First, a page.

If you don’t have a budget to get a book trailer made by a professional company (upwards of $1000), consider friends or family members who have some filming experience or post an ad to Craigslist to find someone (perhaps a film student at a local university) to record and edit your book trailer for much less.
Post and tag your book trailer to YouTube: www.youtube.com. Send your trailer to JHUP so we can post it everywhere as well. Also make sure to let your Facebook, Twitter, and Blog followers know you’ve posted it.
In this film clip, Marine illustrator Val Kells (Field Guide to Fishes of the Chesapeake Bay) showcases her talent: http://www.youtube.com/watch?feature=player_embedded&v=abALLjiL-6c
In this full-length interview, Marian Moser Jones explains her motivation for researching and writing her book, The American Red Cross; From Clara Barton to the New Deal: http://www.youtube.com/watch?v=wnHz9fudp3c
Ron Coddington, author of three books on faces of the Civil War has book trailer which incorporates all three titles: http://www.facesofwar.com/book-trailer.htm
Sign up for a free account: www.linkedin.com.
Even though Linkedin is technically a professional (not social) networking site, it can be suitable for connecting with readers in your field of work.
Since this is a professional network, be extra considerate about your postings. Announcing the publication of your book and book events is appropriate.
Consider sending personal emails to your LinkedIn connections instead of posting an update.
Goodreads is a free website for book lovers. Friends share what they are reading and look at each other’s “virtual bookshelves” for recommendations and conversations.
Option to sign up through Facebook so your bookshelves can be shared.
Sign up for the free Author Program: www.goodreads.com/author/program.
Author Program helps promote your book similarly to the Amazon Author Central page.
Pinterest is a digital scrapbook that allows you to create different “boards” for your interests (travel, home decorating, sports, food, and much more). It is similar to Twitter, but for pictures and videos.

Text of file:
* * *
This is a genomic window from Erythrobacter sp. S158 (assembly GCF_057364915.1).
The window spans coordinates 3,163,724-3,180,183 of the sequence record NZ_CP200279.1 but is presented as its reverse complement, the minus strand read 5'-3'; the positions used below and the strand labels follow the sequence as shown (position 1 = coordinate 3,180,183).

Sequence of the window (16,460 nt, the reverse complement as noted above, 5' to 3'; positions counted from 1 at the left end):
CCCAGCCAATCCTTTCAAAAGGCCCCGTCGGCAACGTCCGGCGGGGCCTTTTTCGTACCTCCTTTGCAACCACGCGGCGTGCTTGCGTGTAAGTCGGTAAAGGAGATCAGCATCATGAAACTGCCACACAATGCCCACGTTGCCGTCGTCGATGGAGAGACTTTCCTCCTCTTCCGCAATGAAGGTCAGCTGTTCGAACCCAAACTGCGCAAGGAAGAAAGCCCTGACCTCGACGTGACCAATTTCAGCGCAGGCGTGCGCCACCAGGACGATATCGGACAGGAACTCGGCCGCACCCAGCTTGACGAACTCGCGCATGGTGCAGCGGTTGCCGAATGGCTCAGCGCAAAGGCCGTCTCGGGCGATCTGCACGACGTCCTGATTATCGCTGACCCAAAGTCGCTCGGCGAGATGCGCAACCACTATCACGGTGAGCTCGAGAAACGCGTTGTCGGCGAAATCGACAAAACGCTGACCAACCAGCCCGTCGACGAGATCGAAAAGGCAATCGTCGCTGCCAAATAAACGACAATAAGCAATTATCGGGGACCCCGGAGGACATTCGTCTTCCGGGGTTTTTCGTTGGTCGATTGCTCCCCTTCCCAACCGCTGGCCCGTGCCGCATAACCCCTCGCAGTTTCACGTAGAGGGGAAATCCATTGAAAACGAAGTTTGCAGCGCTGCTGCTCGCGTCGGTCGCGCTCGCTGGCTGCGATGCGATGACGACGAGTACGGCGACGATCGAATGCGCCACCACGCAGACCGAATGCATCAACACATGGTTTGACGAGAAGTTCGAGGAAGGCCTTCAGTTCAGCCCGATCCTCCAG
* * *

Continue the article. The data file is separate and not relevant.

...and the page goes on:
You need to be invited to get an account. Go to www.pinterest.com and request an invitation or ask a friend who already has an account to invite you. You also have to sign in through Facebook or Twitter, so you’ll need one of these accounts first.
Pinterest is currently the fastest growing standalone website in history—lots of people spend time on Pinterest, so this is worth a small investment of your time.
Create various “boards”: book covers, photographs from your book (be sure to consider any copyright restrictions first), pictures from book events, pictures that inspired your writing, other books that you like, etc, etc.
Follow other users and invite friends.
Investigate purchasing website builder software or hiring a web designer if you don’t have programming experience.
Select a domain name that is simple and easy to remember.
Consider creating a logo.
Sample JHUP author websites:
Ron Coddington, author of three books on faces of the Civil War:http://www.facesofwar.com/
Marian Moser Jones, author of The American Red Cross: From Clara Barton to the New Deal has designed the following website: www.redcrossbook.com
Sandlot Stats: Learning Statistics with Baseball by Stanley Rothman:http://www.sandlotstats.com/